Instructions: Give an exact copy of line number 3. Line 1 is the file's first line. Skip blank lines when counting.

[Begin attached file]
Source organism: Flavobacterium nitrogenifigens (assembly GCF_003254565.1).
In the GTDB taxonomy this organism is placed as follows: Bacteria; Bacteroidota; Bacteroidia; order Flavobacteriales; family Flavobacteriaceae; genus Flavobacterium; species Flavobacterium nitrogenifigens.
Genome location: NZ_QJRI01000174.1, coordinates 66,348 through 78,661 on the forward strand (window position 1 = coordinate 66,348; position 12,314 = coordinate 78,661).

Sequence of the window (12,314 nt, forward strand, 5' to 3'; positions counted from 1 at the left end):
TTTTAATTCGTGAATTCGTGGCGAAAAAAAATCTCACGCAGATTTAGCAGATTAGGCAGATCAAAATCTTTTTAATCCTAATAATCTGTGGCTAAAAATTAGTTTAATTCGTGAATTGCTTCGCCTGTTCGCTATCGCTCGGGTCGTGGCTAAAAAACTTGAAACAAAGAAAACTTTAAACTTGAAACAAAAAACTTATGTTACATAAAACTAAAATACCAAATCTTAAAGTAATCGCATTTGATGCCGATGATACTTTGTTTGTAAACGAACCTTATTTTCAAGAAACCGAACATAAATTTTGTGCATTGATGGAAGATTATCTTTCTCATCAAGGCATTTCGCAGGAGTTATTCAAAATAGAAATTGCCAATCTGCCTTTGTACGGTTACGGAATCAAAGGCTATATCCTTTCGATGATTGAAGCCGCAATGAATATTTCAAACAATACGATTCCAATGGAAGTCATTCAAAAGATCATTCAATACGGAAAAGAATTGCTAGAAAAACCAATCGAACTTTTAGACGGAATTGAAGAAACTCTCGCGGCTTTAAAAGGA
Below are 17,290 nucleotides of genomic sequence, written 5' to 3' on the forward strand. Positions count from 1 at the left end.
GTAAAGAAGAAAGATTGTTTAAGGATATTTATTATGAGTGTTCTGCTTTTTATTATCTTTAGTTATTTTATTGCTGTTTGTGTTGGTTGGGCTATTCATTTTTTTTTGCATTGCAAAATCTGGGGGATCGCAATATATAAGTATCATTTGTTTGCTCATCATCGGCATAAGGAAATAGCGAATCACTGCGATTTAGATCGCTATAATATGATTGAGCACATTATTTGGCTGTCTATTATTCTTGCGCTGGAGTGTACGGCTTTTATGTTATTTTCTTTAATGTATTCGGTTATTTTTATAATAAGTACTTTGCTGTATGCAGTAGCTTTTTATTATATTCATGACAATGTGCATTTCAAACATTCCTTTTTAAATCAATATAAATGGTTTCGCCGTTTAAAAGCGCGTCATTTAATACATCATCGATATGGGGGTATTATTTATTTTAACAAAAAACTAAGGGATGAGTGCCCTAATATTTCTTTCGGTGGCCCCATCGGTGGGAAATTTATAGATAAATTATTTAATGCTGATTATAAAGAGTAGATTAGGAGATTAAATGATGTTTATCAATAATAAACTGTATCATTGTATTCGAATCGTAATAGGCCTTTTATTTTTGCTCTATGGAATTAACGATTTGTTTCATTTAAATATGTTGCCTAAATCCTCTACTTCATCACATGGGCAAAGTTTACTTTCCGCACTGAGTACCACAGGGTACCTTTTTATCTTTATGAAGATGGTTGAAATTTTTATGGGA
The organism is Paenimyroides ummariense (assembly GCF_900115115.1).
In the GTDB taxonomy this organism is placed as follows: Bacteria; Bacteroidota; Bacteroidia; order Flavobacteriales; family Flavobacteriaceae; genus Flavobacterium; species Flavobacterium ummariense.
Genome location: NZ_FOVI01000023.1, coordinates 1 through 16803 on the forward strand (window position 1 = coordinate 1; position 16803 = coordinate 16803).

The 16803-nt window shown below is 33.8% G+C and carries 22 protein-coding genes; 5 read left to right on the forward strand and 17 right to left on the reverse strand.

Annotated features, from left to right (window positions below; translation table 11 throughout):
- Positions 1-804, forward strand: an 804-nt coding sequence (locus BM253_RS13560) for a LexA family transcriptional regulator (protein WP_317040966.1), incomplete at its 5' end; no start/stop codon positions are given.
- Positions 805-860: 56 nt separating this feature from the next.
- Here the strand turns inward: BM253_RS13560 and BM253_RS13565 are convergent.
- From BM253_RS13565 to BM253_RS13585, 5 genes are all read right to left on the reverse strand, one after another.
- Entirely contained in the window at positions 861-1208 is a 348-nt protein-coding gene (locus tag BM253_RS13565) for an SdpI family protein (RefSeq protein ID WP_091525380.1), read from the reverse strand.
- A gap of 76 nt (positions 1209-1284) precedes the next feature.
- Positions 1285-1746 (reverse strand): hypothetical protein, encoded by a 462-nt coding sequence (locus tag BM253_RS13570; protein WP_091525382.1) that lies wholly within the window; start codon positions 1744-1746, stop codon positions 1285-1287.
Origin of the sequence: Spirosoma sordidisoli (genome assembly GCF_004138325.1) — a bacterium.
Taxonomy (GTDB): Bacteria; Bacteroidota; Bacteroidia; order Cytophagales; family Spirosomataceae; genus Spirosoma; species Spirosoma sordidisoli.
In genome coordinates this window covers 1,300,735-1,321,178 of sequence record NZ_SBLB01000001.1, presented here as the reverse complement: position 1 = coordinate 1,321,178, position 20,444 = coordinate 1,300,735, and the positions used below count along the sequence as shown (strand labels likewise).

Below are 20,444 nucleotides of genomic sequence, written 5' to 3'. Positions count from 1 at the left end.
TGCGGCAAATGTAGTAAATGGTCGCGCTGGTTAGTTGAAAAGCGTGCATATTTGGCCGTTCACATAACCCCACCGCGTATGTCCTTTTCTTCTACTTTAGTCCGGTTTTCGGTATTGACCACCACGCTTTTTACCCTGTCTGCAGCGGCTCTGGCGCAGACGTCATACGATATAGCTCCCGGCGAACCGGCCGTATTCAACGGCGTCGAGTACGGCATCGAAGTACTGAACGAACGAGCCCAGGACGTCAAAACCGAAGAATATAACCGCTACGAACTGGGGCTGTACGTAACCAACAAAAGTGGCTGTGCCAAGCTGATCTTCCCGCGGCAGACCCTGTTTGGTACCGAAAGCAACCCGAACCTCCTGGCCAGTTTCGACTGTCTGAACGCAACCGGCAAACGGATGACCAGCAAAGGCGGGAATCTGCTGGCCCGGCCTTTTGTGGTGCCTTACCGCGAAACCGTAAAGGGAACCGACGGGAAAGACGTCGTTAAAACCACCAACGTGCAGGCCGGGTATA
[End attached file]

Genome location: NZ_QJRI01000174.1, coordinates 66,348 through 78,661 on the forward strand (window position 1 = coordinate 66,348; position 12,314 = coordinate 78,661).